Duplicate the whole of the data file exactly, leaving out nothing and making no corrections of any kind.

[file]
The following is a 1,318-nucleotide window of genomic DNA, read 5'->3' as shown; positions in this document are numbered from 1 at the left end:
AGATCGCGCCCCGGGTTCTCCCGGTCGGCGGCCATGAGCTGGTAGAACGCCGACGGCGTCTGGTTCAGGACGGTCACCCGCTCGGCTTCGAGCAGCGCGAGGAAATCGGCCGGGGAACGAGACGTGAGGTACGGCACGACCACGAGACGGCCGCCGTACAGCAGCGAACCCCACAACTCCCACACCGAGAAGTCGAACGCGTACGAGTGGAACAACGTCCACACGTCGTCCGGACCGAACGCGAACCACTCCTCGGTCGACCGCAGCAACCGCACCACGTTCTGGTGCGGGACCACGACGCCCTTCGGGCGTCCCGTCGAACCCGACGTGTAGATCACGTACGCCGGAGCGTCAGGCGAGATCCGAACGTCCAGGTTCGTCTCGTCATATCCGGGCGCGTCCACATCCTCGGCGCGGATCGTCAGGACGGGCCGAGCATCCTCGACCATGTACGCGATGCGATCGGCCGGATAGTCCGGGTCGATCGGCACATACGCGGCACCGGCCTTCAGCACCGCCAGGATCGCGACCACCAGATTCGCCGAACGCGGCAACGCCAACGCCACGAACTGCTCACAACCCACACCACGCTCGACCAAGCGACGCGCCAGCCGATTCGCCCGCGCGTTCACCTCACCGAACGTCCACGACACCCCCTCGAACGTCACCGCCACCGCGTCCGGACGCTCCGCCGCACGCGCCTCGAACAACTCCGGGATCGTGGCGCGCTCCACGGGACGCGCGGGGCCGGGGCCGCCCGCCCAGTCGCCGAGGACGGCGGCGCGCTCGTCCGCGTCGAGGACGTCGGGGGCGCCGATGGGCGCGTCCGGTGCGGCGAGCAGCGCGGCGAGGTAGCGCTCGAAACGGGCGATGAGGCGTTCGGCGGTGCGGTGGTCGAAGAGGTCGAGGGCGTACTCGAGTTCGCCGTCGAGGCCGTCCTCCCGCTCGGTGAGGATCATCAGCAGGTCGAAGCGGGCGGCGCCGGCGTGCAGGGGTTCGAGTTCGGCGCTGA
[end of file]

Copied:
The following is a 1,318-nucleotide window of genomic DNA, read 5'->3' as shown; positions in this document are numbered from 1 at the left end:
AGATCGCGCCCCGGGTTCTCCCGGTCGGCGGCCATGAGCTGGTAGAACGCCGACGGCGTCTGGTTCAGGACGGTCACCCGCTCGGCTTCGAGCAGCGCGAGGAAATCGGCCGGGGAACGAGACGTGAGGTACGGCACGACCACGAGACGGCCGCCGTACAGCAGCGAACCCCACAACTCCCACACCGAGAAGTCGAACGCGTACGAGTGGAACAACGTCCACACGTCGTCCGGACCGAACGCGAACCACTCCTCGGTCGACCGCAGCAACCGCACCACGTTCTGGTGCGGGACCACGACGCCCTTCGGGCGTCCCGTCGAACCCGACGTGTAGATCACGTACGCCGGAGCGTCAGGCGAGATCCGAACGTCCAGGTTCGTCTCGTCATATCCGGGCGCGTCCACATCCTCGGCGCGGATCGTCAGGACGGGCCGAGCATCCTCGACCATGTACGCGATGCGATCGGCCGGATAGTCCGGGTCGATCGGCACATACGCGGCACCGGCCTTCAGCACCGCCAGGATCGCGACCACCAGATTCGCCGAACGCGGCAACGCCAACGCCACGAACTGCTCACAACCCACACCACGCTCGACCAAGCGACGCGCCAGCCGATTCGCCCGCGCGTTCACCTCACCGAACGTCCACGACACCCCCTCGAACGTCACCGCCACCGCGTCCGGACGCTCCGCCGCACGCGCCTCGAACAACTCCGGGATCGTGGCGCGCTCCACGGGACGCGCGGGGCCGGGGCCGCCCGCCCAGTCGCCGAGGACGGCGGCGCGCTCGTCCGCGTCGAGGACGTCGGGGGCGCCGATGGGCGCGTCCGGTGCGGCGAGCAGCGCGGCGAGGTAGCGCTCGAAACGGGCGATGAGGCGTTCGGCGGTGCGGTGGTCGAAGAGGTCGAGGGCGTACTCGAGTTCGCCGTCGAGGCCGTCCTCCCGCTCGGTGAGGATCATCAGCAGGTCGAAGCGGGCGGCGCCGGCGTGCAGGGGTTCGAGTTCGGCGCTGA